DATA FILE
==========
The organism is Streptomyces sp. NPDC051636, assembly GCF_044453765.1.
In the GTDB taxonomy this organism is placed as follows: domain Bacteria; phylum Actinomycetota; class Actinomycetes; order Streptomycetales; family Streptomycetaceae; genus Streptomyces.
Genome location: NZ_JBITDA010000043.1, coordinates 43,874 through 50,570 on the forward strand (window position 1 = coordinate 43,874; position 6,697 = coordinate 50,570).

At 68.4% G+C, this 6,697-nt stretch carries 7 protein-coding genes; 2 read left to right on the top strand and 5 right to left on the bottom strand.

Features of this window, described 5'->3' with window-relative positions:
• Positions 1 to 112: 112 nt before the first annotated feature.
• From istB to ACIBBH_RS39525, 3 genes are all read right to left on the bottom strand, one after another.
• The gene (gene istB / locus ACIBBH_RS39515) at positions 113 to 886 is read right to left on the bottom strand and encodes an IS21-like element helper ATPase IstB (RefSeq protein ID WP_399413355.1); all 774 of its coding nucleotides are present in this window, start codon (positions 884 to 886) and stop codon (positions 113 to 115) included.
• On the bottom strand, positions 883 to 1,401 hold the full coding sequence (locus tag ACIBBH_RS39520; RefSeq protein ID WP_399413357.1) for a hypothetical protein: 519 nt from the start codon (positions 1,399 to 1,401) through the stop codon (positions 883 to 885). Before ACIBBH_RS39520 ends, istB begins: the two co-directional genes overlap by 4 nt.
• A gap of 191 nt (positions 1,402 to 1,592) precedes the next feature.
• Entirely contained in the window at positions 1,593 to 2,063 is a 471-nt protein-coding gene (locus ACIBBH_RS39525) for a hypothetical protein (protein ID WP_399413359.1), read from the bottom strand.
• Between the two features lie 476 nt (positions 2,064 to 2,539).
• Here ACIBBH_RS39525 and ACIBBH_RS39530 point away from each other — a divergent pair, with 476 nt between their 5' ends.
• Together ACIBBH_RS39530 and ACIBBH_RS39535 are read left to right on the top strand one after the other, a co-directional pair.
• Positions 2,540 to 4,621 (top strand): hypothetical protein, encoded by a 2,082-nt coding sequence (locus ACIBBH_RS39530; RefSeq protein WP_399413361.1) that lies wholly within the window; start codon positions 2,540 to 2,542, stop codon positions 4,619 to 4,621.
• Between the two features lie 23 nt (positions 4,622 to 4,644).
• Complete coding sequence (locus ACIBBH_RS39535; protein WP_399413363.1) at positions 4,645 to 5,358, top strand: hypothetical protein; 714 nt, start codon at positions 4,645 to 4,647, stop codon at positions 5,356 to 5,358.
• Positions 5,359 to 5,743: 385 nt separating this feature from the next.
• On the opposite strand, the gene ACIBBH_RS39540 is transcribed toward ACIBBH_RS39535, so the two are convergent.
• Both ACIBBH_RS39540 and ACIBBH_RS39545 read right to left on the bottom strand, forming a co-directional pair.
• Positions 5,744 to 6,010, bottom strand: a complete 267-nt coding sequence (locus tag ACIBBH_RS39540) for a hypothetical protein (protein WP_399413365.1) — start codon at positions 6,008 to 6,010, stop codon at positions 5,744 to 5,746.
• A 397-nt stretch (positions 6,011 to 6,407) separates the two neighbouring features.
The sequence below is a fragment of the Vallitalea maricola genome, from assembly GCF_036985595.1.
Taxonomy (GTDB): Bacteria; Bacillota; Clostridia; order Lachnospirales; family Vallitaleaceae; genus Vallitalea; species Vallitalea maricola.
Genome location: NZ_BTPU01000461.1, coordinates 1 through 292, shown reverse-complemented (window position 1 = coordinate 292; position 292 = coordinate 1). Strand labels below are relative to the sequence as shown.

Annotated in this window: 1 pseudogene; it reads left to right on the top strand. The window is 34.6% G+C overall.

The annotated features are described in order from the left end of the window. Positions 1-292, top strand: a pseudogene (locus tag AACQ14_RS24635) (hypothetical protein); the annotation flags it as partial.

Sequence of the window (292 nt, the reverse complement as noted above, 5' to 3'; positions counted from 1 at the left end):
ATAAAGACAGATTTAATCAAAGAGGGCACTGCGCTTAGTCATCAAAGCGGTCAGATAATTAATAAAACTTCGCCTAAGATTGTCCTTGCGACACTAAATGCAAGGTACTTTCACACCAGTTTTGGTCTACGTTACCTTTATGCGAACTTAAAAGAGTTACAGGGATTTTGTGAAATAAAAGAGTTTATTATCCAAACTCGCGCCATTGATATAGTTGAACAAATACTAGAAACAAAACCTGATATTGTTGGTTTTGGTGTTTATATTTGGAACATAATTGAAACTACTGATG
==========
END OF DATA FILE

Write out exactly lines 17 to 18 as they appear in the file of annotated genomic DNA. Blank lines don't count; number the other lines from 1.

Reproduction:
• Complete coding sequence (locus ACIBBH_RS39535; protein WP_399413363.1) at positions 4,645 to 5,358, top strand: hypothetical protein; 714 nt, start codon at positions 4,645 to 4,647, stop codon at positions 5,356 to 5,358.
• Positions 5,359 to 5,743: 385 nt separating this feature from the next.